Dosing: Adult

Narcolepsy: Oral:

Extended release (capsule): Initial: 10 mg once daily; may increase dose based on response and tolerability in 10 mg increments at intervals ≥1 week; usual dosage: 5 to 60 mg/day once daily or in divided doses.

Immediate release (solution, tablet): Initial: 10 mg once daily; may increase dose based on response and tolerability in 10 mg increments at intervals ≥1 week; usual dosage: 5 to 60 mg/day in 2 to 3 divided doses; use intervals of 4 to 6 hours between doses.

Dosing: Geriatric

Refer to adult dosing; start at lowest dose. Use with caution.

Dosing: Pediatric

Note: Use lowest effective individualized dose.

Attention-deficit/hyperactivity disorder:

Immediate release tablets; oral solution:

Children 3-5 years: Oral: Initial: 2.5 mg once daily in the morning; increase daily dose by 2.5 mg increments at weekly intervals until optimal response is obtained; maximum daily dose: 40 mg/day in 2-3 divided doses; use intervals of 4-6 hours between doses. Note: Although FDA approved, current guidelines do not recommend use in children ≤5 years due to insufficient evidence (AAP, 2011).

Children ≥6 years and Adolescents: Oral: Initial: 5 mg once or twice daily with first dose in the morning; increase daily dose by 5 mg increments at weekly intervals until optimal response is obtained, usual range 5-20 mg/day; maximum daily dose: 40 mg/day in 2-3 divided doses; use intervals of 4-6 hours between doses

Extended/sustained release capsules: Children ≥6 years and Adolescents: Oral: Initial: 5 mg once or twice daily with first dose in the morning; increase daily dose by 5 mg increments at weekly intervals until optimal response is obtained, usual range: 5-20 mg/day; maximum daily dose: 40 mg/day in 1-2 divided doses; use intervals of 6-8 hours between doses; in patients >50 kg, a maximum daily dose of 60 mg/day in divided doses has been used (Dopheide, 2009; Pliszka, 2007)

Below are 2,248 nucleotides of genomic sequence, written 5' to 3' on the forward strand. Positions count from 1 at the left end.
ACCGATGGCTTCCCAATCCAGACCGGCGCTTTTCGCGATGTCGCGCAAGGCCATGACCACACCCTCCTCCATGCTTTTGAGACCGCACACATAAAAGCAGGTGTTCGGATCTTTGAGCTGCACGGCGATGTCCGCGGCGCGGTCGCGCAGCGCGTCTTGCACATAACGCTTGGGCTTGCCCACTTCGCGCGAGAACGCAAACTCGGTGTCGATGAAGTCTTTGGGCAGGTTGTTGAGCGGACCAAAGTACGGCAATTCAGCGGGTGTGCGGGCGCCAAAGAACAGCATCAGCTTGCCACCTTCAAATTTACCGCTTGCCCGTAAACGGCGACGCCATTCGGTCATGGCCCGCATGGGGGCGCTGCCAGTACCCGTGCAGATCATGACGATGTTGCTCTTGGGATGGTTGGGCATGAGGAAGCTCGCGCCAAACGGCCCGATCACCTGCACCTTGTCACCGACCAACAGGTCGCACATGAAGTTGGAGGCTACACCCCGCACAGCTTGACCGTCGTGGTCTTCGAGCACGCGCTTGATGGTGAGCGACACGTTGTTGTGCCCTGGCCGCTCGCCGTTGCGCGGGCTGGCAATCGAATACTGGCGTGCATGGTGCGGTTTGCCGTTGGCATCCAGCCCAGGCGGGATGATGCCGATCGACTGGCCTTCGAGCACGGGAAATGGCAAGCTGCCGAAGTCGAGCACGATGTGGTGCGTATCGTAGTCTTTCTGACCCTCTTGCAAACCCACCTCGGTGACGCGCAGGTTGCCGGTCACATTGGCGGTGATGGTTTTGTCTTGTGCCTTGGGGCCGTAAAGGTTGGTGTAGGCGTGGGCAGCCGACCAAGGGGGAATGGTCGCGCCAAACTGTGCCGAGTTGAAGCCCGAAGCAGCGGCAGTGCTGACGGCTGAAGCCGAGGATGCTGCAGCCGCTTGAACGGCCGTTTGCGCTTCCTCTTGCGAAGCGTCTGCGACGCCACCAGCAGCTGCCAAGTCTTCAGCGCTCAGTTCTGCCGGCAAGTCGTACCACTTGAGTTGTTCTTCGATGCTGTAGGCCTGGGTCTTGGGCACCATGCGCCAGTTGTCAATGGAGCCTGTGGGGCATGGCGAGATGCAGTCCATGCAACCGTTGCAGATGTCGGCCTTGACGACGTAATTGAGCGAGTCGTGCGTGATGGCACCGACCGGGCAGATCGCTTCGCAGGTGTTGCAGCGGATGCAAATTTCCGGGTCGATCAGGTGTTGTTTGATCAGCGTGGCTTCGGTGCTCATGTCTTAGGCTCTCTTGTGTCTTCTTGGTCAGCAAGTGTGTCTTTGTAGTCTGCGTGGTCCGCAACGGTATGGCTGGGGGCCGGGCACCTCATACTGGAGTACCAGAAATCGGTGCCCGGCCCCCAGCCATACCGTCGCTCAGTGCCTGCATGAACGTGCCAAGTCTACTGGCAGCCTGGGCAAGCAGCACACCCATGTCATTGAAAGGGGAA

Narcolepsy:

Immediate release tablets, oral solution:

Children 6-12 years: Oral: Initial: 5 mg daily, may increase at 5 mg increments at weekly intervals until optimal response is obtained; maximum daily dose: 60 mg/day in 1-3 divided doses: use intervals of 4-6 hours between doses

Adolescents: Oral: Initial: 10 mg daily, may increase at 10 mg increments at weekly intervals until optimal response is obtained; maximum daily dose: 60 mg/day in 1-3 divided doses; use intervals of 4-6 hours between doses

Extended/sustained release capsules:

Children 6-12 years: Oral: Initial: 5 mg daily, may increase at 5 mg increments at weekly intervals until optimal response is obtained; maximum daily dose: 60 mg/day in 1-2 divided doses; use intervals of 6-8 hours between doses

Adolescents: Oral: Initial: 10 mg daily, may increase at 10 mg increments at weekly intervals until optimal response is obtained; maximum daily dose: 60 mg/day in 1-2 divided doses; use intervals of 6-8 hours between doses

Obesity secondary to hypothalamic-pituitary dysfunction: Limited data available (Bereket 2012): Immediate release tablet; oral solution: Children ≥6 years and Adolescents: Oral: Initial: 5 mg once daily in the morning; may increase daily dose at 2.5 mg increments at weekly intervals until optimal response is obtained; additional daily doses may be given before lunch and dinner if necessary; maximum single dose reported: 7.5 mg/dose; maximum daily dose: 20 mg/day in divided doses; dosing based on experience in pediatric patients (n=17) following postsurgical resection for management of craniopharyngioma reported in two open-labeled trials (Ismail 2006; Mason 2002)

Administration

Oral: Administer initial dose upon awakening; do not administer doses late in the evening due to potential for insomnia. Do not crush or chew extended release formulations.

Storage

Store at 20°C to 25°C (68°F to 77°F). Protect from light.

Drug Interactions

Acebrophylline: May enhance the stimulatory effect of CNS Stimulants. Avoid combination